Physiological aspects of fluid and electrolyte balance

Lobo, Dileep N (2003) Physiological aspects of fluid and electrolyte balance. DM thesis, University of Nottingham.

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Abstract

The intake of water and electrolytes is inseparable from feeding by natural or artificial means and careful attention to salt and water balance is a vital component of perioperative care and of nutritional support.

Nutritional support with water and sodium restriction in post-intensive care patients with oedema, dilutional hypoalbuminaemia and fluid excess of 10 L, cleared oedema over 7-10 days, with a 1 g/L rise in serum albumin for every kg loss in weight. Return of gastrointestinal function was also observed.

Accordingly, 20 patients, undergoing colonic surgery, were randomised to receive standard (>3 L water and 154 mmol sodium/day) or restricted postoperative fluids (<2 L water and 77 mmol sodium/day). Solid (72.5 vs 175 min) and liquid phase (73.5 vs 110 min) gastric emptying times were significantly longer in the standard group on the 4th postoperative day and associated with a three day longer hospital stay.

In volunteers receiving 2 L of 0.9% saline and 5% dextrose infusions, on separate occasions over one hour, haematocrit and serum albumin concentration fell, mainly due to dilution. While dextrose was rapidly excreted, two-thirds of the saline was retained after 6 h. Following 1 L infusions, plasma renin and angiotensin concentrations decreased more after saline than dextrose (P<0.04). Responses of aldosterone, atrial natriuretic peptide and vasopressin were not significantly different. Comparing 2 L infusions of saline and Hartmann's solution, volunteers excreted more water (median 1000 vs 450 mL) and sodium (122 vs 73 mmol) after Hartmann's. Hyperchloraemia and reduced bicarbonate were noted after saline alone.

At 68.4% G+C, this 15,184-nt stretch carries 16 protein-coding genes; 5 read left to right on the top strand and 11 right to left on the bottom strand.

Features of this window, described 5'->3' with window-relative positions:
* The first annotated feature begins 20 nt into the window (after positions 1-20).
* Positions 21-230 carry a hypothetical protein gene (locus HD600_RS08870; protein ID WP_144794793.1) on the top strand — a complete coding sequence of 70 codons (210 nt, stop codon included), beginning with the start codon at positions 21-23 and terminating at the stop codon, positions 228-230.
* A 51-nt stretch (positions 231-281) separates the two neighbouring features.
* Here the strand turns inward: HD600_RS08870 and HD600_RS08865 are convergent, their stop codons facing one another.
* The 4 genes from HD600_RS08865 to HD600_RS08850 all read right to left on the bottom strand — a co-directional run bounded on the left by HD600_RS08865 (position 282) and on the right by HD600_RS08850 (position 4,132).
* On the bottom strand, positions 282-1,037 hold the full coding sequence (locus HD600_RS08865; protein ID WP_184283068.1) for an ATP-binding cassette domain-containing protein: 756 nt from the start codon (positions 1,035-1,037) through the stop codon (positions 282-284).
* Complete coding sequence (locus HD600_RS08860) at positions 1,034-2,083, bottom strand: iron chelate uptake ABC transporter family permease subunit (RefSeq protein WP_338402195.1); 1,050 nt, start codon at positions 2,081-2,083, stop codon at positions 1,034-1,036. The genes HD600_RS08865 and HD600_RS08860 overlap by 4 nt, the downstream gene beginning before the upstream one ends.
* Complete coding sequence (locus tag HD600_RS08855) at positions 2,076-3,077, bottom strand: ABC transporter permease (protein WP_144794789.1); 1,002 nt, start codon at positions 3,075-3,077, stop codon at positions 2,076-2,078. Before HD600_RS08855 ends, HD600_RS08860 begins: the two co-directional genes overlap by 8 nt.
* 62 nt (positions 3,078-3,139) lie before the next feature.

Whereas fluctuations in water balance are dealt with efficiently through osmoreceptors and vasopressin, and sodium deficiency by volume receptors and the renin angiotensin aldosterone system, the mechanism for dealing with sodium and chloride excess appears relatively inefficient. Natriuretic peptide responds to volume expansion rather than sodium gain.

Item Type:Thesis (DM)
Supervisors:Allison, Simon P
Uncontrolled Keywords:sodium, water, fluid, electrolytes, gastrointestinal function, surgery, perioperative, outcome, physiology
Faculties/Schools:UK Campuses > Faculty of Medicine and Health Sciences > School of Clinical Sciences > Former School of Medical and Surgical Sciences
ID Code:150
Deposited By:Dileep N Lobo
Deposited On:06 Jan 2006
Last Modified:06 Feb 2009 14:43

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